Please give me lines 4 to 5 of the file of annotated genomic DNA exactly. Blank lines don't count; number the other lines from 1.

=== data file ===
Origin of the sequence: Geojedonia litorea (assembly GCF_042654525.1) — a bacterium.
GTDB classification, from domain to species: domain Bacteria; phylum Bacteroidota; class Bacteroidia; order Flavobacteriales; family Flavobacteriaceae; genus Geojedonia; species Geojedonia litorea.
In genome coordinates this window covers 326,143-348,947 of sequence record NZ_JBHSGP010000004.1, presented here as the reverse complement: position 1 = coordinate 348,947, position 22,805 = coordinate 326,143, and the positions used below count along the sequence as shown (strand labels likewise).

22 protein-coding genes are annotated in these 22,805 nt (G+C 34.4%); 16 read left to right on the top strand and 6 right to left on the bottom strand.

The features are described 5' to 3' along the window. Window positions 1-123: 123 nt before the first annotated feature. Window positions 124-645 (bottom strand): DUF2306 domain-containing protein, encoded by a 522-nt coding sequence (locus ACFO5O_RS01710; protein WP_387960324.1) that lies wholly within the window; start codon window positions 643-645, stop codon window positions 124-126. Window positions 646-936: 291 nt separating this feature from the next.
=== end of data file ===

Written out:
22 protein-coding genes are annotated in these 22,805 nt (G+C 34.4%); 16 read left to right on the top strand and 6 right to left on the bottom strand.

The features are described 5' to 3' along the window. Window positions 1-123: 123 nt before the first annotated feature. Window positions 124-645 (bottom strand): DUF2306 domain-containing protein, encoded by a 522-nt coding sequence (locus ACFO5O_RS01710; protein WP_387960324.1) that lies wholly within the window; start codon window positions 643-645, stop codon window positions 124-126. Window positions 646-936: 291 nt separating this feature from the next.